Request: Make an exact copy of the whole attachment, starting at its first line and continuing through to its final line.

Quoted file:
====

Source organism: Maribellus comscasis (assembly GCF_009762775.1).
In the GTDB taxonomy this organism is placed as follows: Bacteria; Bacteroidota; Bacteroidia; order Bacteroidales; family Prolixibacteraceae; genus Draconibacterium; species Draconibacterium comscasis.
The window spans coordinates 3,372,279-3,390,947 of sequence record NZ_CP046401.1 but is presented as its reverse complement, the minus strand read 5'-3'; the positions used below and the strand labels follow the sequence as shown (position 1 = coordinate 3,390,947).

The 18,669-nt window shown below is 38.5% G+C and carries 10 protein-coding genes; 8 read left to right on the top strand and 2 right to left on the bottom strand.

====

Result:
Source organism: Maribellus comscasis (assembly GCF_009762775.1).
In the GTDB taxonomy this organism is placed as follows: Bacteria; Bacteroidota; Bacteroidia; order Bacteroidales; family Prolixibacteraceae; genus Draconibacterium; species Draconibacterium comscasis.
The window spans coordinates 3,372,279-3,390,947 of sequence record NZ_CP046401.1 but is presented as its reverse complement, the minus strand read 5'-3'; the positions used below and the strand labels follow the sequence as shown (position 1 = coordinate 3,390,947).

The 18,669-nt window shown below is 38.5% G+C and carries 10 protein-coding genes; 8 read left to right on the top strand and 2 right to left on the bottom strand.